How To Discipline Your Employee

Reading Time: 4 minutes

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Lets face it, having to discipline an employee is tough especially if you are a new manager even seasoned managers may find it difficult. There can be many reasons to discipline an employee:

  • Performance issues
  • Behavioral problems
  • Excessive absenteeism
  • Tardiness
  • Failure to notify on an absence
  • Rude or abusive language in the workplace

The list of reasons to discipline an employee are endless, and probably only limited to the employees imagination. Some of the reasons for discipline can be negated somewhat if you let your new employee know what is expected of them during the on-boarding process, such as providing the organizations policy regarding sick, late and other common events. Once you have identified an issue that requires you to take action, two important steps need to be taken before meeting with the individual.

  1. Investigation. Don’t falter on this step, and ensure it is concise. This is the most important part of the discipline process. As the manager you are going to gather facts and evidence to determine what has taken place. You may need to gather evidence such as witness statements from other team members, documentary evidence. Most of this evidence will be gathered by speaking to those that may have witnessed the incident and remember to include the employee that is part of the investigation – you need to hear their side as well.
  2. Once you’ve completed your investigation, and have your facts organized the decision to discipline can be made. It is important to note that discipline should never be done in a vacuum – you should consult with other people in management including Human Resources. You need to take a lot into account including things like the employee’s past record, the severity of the incident and whether the employee was provoked. Discipline can be administered verbally but should always be followed up with something in writing.

There are two methods frequently used to handle discipline:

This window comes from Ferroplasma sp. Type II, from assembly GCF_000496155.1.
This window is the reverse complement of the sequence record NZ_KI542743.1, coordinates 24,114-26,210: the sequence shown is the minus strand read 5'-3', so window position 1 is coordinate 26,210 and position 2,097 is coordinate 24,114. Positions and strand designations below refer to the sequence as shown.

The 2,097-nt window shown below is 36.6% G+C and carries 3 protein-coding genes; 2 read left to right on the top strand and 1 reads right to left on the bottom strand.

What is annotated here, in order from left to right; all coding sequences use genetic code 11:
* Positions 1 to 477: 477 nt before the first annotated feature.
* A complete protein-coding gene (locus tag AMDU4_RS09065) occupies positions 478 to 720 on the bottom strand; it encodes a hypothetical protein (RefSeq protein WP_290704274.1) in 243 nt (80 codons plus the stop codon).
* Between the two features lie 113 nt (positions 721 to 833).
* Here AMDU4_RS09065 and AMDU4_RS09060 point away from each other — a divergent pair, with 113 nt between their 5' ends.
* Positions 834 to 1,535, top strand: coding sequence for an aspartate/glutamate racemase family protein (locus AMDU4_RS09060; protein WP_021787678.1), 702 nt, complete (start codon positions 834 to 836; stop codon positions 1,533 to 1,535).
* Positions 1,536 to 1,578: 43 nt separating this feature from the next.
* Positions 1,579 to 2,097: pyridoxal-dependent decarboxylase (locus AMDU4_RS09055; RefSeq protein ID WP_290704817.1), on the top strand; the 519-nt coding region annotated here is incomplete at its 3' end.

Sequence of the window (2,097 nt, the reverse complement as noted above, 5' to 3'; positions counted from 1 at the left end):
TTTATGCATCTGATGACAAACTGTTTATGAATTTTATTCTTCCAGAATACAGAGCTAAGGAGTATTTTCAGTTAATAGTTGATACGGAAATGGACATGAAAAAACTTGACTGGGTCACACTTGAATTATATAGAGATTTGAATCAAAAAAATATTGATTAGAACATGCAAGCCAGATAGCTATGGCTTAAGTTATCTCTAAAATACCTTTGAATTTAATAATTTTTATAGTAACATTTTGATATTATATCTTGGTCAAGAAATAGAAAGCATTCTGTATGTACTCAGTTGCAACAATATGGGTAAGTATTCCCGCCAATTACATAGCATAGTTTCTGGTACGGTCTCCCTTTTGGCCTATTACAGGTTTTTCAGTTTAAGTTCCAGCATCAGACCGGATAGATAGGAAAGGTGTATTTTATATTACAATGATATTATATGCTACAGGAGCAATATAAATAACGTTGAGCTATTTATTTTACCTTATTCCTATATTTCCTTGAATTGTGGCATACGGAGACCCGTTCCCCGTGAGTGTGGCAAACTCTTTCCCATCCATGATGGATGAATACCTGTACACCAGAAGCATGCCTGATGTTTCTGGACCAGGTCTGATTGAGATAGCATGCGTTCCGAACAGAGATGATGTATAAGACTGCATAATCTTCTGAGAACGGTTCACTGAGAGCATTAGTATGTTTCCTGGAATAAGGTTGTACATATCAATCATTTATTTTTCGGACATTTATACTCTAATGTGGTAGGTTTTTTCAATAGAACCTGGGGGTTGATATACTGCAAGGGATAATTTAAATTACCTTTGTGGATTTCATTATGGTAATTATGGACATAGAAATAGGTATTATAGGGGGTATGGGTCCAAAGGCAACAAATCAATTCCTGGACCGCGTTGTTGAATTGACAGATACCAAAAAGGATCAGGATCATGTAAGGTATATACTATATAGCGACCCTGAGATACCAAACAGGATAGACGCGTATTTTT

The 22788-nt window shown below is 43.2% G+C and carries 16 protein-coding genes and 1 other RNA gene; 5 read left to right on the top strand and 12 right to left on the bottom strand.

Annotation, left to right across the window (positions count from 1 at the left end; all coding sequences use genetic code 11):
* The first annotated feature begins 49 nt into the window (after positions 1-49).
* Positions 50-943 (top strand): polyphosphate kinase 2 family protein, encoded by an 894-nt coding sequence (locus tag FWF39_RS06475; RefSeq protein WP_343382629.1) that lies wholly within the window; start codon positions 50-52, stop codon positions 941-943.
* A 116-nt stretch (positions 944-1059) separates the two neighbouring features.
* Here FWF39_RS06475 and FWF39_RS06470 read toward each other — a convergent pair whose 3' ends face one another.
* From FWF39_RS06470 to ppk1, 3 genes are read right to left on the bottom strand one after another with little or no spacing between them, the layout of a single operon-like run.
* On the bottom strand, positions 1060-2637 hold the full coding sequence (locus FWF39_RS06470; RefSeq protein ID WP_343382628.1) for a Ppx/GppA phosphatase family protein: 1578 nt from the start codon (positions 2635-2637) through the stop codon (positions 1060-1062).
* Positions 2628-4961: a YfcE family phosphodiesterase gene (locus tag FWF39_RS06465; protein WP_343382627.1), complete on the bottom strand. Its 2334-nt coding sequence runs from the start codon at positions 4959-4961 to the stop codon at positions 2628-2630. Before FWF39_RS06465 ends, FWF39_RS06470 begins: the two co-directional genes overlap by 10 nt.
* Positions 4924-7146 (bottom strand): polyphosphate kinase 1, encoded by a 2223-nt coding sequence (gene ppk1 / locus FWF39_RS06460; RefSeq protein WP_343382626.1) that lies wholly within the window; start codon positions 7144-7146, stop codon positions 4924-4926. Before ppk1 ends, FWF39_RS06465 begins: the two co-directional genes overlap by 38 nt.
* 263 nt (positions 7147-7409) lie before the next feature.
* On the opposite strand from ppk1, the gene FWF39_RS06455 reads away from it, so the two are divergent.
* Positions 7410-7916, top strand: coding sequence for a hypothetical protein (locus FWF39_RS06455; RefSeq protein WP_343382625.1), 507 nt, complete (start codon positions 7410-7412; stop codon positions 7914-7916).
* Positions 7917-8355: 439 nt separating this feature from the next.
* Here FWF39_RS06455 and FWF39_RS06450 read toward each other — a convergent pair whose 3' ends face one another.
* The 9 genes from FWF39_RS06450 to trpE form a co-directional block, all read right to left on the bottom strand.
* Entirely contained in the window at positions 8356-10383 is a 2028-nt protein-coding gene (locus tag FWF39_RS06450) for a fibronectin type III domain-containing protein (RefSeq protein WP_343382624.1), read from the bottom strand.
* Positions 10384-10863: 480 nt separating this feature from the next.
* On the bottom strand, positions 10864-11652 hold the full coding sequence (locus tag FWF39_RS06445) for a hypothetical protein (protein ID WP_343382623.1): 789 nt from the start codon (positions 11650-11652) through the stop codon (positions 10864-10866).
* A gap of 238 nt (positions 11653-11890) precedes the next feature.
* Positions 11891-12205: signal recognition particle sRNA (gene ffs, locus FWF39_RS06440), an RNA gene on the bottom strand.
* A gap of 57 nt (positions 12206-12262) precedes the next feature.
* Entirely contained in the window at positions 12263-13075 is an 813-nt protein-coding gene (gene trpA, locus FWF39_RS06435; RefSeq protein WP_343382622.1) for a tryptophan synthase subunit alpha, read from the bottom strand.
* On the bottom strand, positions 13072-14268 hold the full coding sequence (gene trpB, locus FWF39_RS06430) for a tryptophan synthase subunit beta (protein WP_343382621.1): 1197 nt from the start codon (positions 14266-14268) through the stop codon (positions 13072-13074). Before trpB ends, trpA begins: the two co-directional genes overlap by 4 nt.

1. Corrective discipline
  2. Progressive discipline

Corrective discipline would typically be used in cases of absenteeism or tardiness – the employee is expected to correct the behavior immediately – not over time. Progressive discipline involves working with the employee through a series of corrective actions, and coaching and is typically used with performance or other job-related issues. Progressive discipline also follows a set of procedures, hence the term “progressive”:

  1. Coach the employee about the issue
  2. Verbal warnings
  3. Written warnings
  4. Suspension or termination – depending on the situation
    • ALWAYS done with HR in tow!

The actual discussion with the employee can also be handled in several ways, typically going from verbal discussions, to written warnings, suspension and finally termination – again, remember to keep HR involved. Terminating an employee should be a last resort you always want to try and salvage the relationship. No matter what method you use it is important to document the interaction, this is done to protect employee rights and prevent legal action. Documenting the issue, and resulting disciplinary action also makes it easier to move from one step to another – for example from a verbal discussion regarding tardiness to a written warning. Miss one step and you have to start from the beginning. Getting off the initial stage fright can be easy with a little bit of preparation. There is only one thing you need to absolutely remember when having the discipline conversation with an employee: get your facts straight. If you have your facts and can back them up then your conversation will go over much better than if you go in without all the facts and try to establish authority. Getting your facts straight is one of the most important part of the conversation, if you don’t know have your facts you will come off like an idiot and will undermine yourself – believe me, your employees will talk among themselves and none of it will be flattering. When you have decided that you need to talk about a certain behavior (also lets get this straight, you are disciplining for the BEHAVIOR not the individual – you should never be attacking the person), you need to keep several things in mind: